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Old 08-31-2020, 11:14 AM   #1
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The Engineered Bed - What is the state of the art for 2020?

Working on our Skoolie bed design and looking for input on a DIY solution. We have a shuttle bus and ample room in the back for a queen sized bed.

I'm looking for advice and input on the best materials and design. My budget is $750.

We'd like to do a jacknife, to be able to squeeze the bed back into a couch to get a few extra feet of floor space during the day. Ideally it would be a quick process, not require unsheeting/sheeting and have integrated foam (not a bunch of foam pieces).

Storage underneath would be a nice-to-have, though many systems I've seen look awkward to access unless they are a drawer or two.

I just saw an advertisement for a very cool looking mattress suspension system (Froli Star), wondering if anyone has purchased it and has input.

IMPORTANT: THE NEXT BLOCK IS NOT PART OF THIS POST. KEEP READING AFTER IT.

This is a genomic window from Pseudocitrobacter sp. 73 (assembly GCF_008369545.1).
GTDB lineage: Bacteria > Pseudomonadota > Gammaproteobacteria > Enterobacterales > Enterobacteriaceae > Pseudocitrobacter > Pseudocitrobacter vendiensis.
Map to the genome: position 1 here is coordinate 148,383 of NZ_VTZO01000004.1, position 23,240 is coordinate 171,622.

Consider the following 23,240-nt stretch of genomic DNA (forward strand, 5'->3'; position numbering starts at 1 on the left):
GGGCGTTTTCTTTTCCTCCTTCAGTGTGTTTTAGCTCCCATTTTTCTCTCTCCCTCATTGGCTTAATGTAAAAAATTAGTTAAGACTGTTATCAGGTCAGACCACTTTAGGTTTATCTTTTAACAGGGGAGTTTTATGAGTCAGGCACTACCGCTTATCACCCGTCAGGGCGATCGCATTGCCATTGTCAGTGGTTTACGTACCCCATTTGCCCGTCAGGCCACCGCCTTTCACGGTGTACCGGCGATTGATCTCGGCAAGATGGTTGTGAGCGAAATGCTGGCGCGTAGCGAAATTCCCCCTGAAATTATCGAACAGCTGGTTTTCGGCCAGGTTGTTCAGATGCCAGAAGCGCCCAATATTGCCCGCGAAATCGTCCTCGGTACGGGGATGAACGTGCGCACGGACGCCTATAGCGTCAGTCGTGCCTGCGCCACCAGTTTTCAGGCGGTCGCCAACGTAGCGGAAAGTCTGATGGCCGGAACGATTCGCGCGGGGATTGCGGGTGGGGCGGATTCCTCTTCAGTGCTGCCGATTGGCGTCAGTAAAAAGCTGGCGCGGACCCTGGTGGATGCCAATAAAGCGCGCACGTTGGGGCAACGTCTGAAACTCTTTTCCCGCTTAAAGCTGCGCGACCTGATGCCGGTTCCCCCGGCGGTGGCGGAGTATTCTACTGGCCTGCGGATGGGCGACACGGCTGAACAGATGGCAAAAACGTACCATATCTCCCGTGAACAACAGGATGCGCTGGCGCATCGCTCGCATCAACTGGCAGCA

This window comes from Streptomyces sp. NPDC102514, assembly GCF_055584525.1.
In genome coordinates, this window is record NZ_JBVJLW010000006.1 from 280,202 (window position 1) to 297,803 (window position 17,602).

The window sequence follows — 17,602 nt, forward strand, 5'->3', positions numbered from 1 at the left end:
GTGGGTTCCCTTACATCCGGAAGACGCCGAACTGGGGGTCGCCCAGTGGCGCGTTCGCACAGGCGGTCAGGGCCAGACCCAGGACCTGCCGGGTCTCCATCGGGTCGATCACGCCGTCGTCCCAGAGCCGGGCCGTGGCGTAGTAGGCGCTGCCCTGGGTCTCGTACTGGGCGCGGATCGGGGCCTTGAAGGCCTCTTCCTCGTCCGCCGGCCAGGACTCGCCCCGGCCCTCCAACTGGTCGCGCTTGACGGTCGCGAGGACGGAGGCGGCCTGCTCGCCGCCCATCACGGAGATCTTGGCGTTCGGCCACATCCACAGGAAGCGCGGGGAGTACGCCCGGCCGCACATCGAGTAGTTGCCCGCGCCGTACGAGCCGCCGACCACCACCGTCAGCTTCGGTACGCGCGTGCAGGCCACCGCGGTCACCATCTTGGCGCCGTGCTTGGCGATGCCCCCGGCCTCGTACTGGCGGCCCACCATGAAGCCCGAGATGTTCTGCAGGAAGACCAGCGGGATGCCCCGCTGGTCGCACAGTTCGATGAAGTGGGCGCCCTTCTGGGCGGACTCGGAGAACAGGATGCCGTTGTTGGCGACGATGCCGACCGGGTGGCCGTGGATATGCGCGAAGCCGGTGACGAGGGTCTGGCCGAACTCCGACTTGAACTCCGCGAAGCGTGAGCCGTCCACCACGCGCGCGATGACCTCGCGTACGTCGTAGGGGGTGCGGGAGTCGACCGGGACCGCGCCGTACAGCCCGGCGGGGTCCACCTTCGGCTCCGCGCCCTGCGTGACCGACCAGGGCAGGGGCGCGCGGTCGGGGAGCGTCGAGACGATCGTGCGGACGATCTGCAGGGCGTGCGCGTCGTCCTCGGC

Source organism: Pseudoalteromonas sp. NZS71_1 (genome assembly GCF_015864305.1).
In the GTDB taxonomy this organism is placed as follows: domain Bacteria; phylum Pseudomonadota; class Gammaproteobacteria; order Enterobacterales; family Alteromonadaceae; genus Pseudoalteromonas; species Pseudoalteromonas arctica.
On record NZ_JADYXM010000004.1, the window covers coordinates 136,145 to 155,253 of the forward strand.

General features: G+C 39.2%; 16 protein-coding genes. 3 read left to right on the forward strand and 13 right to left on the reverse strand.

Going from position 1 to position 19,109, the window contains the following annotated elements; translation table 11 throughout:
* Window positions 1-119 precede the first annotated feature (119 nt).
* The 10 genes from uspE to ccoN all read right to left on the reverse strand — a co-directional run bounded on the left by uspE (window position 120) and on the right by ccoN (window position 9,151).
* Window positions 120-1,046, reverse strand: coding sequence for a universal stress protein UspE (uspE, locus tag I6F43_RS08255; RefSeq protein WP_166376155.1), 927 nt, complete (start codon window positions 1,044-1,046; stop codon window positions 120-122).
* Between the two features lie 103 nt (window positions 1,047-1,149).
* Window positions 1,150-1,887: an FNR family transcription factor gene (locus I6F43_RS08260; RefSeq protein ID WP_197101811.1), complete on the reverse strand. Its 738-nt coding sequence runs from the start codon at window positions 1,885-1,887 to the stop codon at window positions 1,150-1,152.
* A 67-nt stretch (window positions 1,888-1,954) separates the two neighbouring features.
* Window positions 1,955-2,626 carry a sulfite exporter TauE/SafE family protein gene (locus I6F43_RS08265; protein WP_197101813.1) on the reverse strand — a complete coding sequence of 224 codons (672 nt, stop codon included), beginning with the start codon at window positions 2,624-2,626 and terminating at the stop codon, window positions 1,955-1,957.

I did a bunch of research on foam for mattresses. I'm thinking 8" would have enough margin to sleep comfortably and not be reminded you're in an RV. But I can't tell what's the best foam, what kinds of layers work best, how thick does the foam need to be to be minimally comfortable and how thick is overkill. Moreover now all the advertising in all of my social media accounts is for mattresses.

I emphasize DIY solution because in my experience off-the-shelf does not necessarily mean better, though it always will mean top price.

I appreciate all the expertise and experience in this community-thanks all in advance for your ideas.
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Old 08-31-2020, 12:31 PM   #2